Direct response commercials have long been a staple of TV advertising. For those of you unfamiliar with the term, they're called "direct response" because they usually include a phone number or website whereby viewers contact the advertiser directly to order a product, rather than buying it in a store. Most direct response ads are revenue sharing opportunities for TV stations. That is, rather than buying the ad time from the TV station upfront like most "traditional" advertisers, direct response/revenue sharing advertisers usually share the profits with the TV station after each sale that is made. In other words, the TV station may or may not make any money from airing a direct response/revenue sharing commercial. That's why you mostly see them late at night, when a TV station has unsold ad time (and basically nothing to lose).
And generally, TV stations have complete control over which of these commercials they air and which ones they don't... Which makes it all the more puzzling how some of these commercials make it on the air. It's not that a lame product necessarily makes for a bad commercial. In fact, there are plenty of dumb direct response products that have commercials that fit in the "amazingly mediocre" category mentioned on the About page. However, it is entirely possible to have a lame product and a commercial disaster. This shameless pitch for a Vivitar 35mm film camera is a great example of that. (Here's a hint, dear advertiser, anyone who wants a poorly made 35mm camera still has the one they bought in 1983... and there's no shortage of them at Salvation Army either.)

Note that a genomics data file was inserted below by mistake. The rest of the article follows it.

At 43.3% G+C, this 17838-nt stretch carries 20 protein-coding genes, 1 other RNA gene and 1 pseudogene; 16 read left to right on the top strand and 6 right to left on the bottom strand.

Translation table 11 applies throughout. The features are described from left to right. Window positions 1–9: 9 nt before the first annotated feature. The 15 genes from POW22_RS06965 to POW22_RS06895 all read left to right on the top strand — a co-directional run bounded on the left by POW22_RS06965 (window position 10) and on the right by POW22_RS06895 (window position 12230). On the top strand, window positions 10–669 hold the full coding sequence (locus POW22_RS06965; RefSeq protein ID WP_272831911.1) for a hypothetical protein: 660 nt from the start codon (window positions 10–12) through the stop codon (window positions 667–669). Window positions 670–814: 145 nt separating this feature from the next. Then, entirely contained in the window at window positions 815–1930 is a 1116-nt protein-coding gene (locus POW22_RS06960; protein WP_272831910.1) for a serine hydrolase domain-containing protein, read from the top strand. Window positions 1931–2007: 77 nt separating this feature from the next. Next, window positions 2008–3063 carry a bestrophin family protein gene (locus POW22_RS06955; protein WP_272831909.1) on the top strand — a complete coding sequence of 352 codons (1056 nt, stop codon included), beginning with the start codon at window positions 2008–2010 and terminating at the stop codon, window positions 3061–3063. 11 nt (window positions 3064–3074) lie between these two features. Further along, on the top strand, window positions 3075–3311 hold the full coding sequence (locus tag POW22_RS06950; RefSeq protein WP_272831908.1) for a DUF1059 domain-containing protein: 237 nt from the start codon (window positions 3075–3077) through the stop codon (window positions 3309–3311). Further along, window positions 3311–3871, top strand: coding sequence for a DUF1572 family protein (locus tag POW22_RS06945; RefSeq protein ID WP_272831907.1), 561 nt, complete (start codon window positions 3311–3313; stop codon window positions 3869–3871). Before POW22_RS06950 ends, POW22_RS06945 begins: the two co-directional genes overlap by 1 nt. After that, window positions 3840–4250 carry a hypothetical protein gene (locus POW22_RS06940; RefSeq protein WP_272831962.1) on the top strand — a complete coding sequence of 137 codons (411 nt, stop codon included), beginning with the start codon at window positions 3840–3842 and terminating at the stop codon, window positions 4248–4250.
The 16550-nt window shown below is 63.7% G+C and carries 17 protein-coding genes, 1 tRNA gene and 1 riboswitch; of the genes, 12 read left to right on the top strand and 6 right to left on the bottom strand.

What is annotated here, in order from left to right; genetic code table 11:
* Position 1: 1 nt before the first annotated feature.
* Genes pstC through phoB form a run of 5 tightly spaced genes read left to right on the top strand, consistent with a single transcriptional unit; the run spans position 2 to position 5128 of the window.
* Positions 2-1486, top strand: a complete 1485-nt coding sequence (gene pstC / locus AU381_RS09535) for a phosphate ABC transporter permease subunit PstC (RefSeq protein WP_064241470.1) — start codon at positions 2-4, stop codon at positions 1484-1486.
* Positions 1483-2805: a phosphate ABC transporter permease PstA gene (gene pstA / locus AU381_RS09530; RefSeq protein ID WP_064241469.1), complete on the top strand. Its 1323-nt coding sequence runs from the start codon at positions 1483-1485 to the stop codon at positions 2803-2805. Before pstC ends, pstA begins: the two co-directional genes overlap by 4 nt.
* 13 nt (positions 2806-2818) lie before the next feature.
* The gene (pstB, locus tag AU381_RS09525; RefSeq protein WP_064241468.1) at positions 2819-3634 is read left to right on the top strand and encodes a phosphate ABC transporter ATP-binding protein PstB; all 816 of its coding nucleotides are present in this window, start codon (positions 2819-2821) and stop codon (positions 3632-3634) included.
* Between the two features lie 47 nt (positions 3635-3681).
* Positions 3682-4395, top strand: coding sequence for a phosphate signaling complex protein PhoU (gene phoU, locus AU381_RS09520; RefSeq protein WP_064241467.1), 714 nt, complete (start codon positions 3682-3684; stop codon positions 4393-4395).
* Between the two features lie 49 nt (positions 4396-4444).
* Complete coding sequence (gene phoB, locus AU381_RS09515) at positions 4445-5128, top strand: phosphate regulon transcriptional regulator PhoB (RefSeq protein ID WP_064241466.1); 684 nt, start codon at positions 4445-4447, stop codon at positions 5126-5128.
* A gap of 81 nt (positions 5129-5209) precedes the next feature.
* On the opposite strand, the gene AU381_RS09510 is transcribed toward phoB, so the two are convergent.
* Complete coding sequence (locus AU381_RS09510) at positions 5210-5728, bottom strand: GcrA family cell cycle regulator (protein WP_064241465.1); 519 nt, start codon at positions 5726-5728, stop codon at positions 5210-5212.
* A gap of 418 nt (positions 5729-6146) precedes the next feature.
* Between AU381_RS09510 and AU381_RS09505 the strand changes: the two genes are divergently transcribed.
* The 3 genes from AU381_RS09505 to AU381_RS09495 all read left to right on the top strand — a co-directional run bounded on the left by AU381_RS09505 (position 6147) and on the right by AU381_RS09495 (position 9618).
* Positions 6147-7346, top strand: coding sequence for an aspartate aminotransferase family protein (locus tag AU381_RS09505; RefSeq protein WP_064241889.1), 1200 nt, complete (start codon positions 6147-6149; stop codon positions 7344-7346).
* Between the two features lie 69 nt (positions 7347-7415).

Good post on direct response commercials. Its helpful to know the importance of where and what ad times you're purchasing in order to effectively reach your target audience.ReplyDelete
Thanks for giving examples of how direct response can market products regardless of how old the technology or targeted audience is. Good read.ReplyDelete